If you are lucky enough to find the service record of a man you are researching, it is likely to include his attestation form. This will provide excellent clues regarding the nature of his service.
Look out in particular for the terms of his engagement. This will appear at the top of the attestation form.
Pre-war and 1914-1915 attestations
“X years with the colours and Y years in the reserve”
If it reads “X years with the colours and Y years in the reserve”, then the man was enlisting into the regular army. The normal engagement was for a total of twelve years, so now look down at the date of his signature or that of the person approving it. If you add twelve years to the attestation date and that takes you out to beyond 1922, and if the man survived the war and you do not know that he was discharged early, it may imply that his record still exists and is available from the Ministry of Defence Veterans Agency.
The most often seen patterns are “Seven plus five”, “Three plus nine” (as shown below) and “Nine plus three”.
Men joining the artillery would usually agree to a “six plus six” pattern.
Horse transport drivers enlisting into the Royal Engineers or Army Service Corps could enter on a “two plus ten” pattern.
Here’s a tip.
If you find your soldier in one of these types of pre-war regular enlistment, work out whether he would have still been in his full-time service at the time of the census of 2 April 1911. If so, you should be able to find him listed at his army station rather than at home. So for example, if he was on a “seven plus five” and he enlisted in 1907, it should be possible to find him in the army at the time of the census.
By a similar calculation, you should be able to determine whether he was still in full-time service when the army was mobilised on 5 August 1914. If not, he would have been called up from reserve.Chris Baker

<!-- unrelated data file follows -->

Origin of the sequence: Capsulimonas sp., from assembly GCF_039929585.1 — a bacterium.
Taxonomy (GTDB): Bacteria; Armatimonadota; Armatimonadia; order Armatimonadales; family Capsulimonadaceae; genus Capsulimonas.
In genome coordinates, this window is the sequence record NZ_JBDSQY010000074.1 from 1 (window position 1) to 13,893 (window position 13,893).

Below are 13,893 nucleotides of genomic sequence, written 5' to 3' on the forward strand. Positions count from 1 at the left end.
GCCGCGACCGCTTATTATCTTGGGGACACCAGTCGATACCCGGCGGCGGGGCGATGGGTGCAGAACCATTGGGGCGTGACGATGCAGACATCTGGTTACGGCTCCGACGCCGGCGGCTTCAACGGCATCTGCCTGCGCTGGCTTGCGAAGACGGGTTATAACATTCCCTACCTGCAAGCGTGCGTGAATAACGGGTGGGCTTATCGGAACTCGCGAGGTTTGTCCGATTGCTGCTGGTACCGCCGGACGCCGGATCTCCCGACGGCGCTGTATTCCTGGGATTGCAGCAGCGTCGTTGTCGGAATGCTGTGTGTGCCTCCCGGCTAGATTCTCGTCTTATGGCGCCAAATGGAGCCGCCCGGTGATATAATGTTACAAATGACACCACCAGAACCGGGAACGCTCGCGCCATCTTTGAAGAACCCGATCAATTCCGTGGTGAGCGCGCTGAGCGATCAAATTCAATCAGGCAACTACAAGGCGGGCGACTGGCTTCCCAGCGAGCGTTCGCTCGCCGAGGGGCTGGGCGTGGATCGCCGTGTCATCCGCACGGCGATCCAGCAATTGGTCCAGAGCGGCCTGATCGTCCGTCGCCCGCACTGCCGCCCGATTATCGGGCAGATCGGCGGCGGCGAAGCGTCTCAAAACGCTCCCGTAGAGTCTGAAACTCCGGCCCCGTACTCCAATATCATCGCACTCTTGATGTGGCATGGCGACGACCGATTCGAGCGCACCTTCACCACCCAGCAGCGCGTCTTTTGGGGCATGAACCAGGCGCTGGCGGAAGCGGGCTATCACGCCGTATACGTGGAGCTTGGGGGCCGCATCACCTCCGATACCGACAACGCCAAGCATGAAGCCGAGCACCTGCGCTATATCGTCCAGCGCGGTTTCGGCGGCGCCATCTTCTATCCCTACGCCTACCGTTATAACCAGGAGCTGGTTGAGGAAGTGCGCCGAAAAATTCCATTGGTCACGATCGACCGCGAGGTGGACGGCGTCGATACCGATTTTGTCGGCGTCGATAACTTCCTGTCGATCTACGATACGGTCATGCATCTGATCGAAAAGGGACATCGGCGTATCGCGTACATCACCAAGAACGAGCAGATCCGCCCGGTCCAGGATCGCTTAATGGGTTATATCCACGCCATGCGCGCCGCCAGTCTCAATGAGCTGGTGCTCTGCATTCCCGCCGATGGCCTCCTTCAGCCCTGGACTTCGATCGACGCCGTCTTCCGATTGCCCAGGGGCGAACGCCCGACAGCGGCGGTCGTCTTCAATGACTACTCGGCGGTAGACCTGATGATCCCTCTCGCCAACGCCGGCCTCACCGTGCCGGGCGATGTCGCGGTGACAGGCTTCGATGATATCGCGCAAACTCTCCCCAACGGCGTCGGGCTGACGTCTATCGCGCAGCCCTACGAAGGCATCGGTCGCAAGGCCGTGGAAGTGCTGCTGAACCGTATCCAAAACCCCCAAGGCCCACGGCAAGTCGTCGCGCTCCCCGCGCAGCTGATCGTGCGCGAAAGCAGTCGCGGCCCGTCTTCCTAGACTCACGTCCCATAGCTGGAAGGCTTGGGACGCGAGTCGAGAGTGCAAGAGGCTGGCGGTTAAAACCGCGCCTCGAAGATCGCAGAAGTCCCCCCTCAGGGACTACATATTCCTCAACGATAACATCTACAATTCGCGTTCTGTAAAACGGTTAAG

A man would normally join the Special Reserve for six years although experienced men could enlist for just one year. Service was part time unless the army was mobilised. See reserves and reservists
A man would normally join a unit of the Territorial Force for four years although it was also possible to engage for one or two.
Service was part time unless the man and his unit were “embodied”. See Territorial Force
War time volunteers 1914-1915
men could continue to enlist into the regular army, Special Reserve and units of the Territorial Force as above, but from August 1914 they could also enlist into the regular army for war service only. This is typically signified by an attestation form that may say “three years with the colours” or “the duration of the war”.
Group System (Derby Scheme) volunteers
For full details, see Group System. From mid-October 1915, a man could attest and request that teh start of his service be deferred to a later date. The attestation form looks smilar to those used before but there are two clues to look for that confirm he attested this way.
For details of the Military Service Act and conscription see this article. Although the old versions of the attestation forms continued to be used up (the dates of enlistment are the giveaway), a new “enrolment form” also began to appear. Cinscripted men were committed to serve for the duration of the war but could technically be enlisted into the regular army or Territorial Force.